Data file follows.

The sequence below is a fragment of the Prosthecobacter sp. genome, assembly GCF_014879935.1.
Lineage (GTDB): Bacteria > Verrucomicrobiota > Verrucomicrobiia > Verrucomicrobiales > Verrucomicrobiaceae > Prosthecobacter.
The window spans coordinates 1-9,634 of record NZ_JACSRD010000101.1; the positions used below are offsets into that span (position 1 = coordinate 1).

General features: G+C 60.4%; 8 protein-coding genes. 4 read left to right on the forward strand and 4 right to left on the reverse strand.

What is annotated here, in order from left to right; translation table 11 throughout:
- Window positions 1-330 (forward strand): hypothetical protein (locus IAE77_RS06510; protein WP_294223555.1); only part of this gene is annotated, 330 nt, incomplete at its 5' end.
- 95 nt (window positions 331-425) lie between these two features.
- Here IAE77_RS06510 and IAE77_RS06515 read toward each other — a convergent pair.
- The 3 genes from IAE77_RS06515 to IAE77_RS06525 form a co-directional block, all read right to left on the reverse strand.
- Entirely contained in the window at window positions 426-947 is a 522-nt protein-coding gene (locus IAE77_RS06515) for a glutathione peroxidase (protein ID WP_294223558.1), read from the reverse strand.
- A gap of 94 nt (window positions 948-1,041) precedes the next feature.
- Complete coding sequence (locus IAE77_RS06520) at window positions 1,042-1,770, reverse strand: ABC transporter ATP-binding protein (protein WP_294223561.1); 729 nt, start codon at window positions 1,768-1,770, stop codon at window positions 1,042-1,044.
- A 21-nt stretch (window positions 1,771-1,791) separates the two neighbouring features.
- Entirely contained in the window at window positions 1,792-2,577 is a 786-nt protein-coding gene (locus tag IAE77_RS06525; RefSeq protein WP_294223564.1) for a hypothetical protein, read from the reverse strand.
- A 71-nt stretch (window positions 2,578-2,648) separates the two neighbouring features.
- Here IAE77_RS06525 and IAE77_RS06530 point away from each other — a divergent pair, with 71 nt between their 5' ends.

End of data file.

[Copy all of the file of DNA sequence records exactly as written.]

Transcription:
The sequence below is a fragment of the Prosthecobacter sp. genome, assembly GCF_014879935.1.
Lineage (GTDB): Bacteria > Verrucomicrobiota > Verrucomicrobiia > Verrucomicrobiales > Verrucomicrobiaceae > Prosthecobacter.
The window spans coordinates 1-9,634 of record NZ_JACSRD010000101.1; the positions used below are offsets into that span (position 1 = coordinate 1).

General features: G+C 60.4%; 8 protein-coding genes. 4 read left to right on the forward strand and 4 right to left on the reverse strand.

What is annotated here, in order from left to right; translation table 11 throughout:
- Window positions 1-330 (forward strand): hypothetical protein (locus IAE77_RS06510; protein WP_294223555.1); only part of this gene is annotated, 330 nt, incomplete at its 5' end.
- 95 nt (window positions 331-425) lie between these two features.
- Here IAE77_RS06510 and IAE77_RS06515 read toward each other — a convergent pair.
- The 3 genes from IAE77_RS06515 to IAE77_RS06525 form a co-directional block, all read right to left on the reverse strand.
- Entirely contained in the window at window positions 426-947 is a 522-nt protein-coding gene (locus IAE77_RS06515) for a glutathione peroxidase (protein ID WP_294223558.1), read from the reverse strand.
- A gap of 94 nt (window positions 948-1,041) precedes the next feature.
- Complete coding sequence (locus IAE77_RS06520) at window positions 1,042-1,770, reverse strand: ABC transporter ATP-binding protein (protein WP_294223561.1); 729 nt, start codon at window positions 1,768-1,770, stop codon at window positions 1,042-1,044.
- A 21-nt stretch (window positions 1,771-1,791) separates the two neighbouring features.
- Entirely contained in the window at window positions 1,792-2,577 is a 786-nt protein-coding gene (locus tag IAE77_RS06525; RefSeq protein WP_294223564.1) for a hypothetical protein, read from the reverse strand.
- A 71-nt stretch (window positions 2,578-2,648) separates the two neighbouring features.
- Here IAE77_RS06525 and IAE77_RS06530 point away from each other — a divergent pair, with 71 nt between their 5' ends.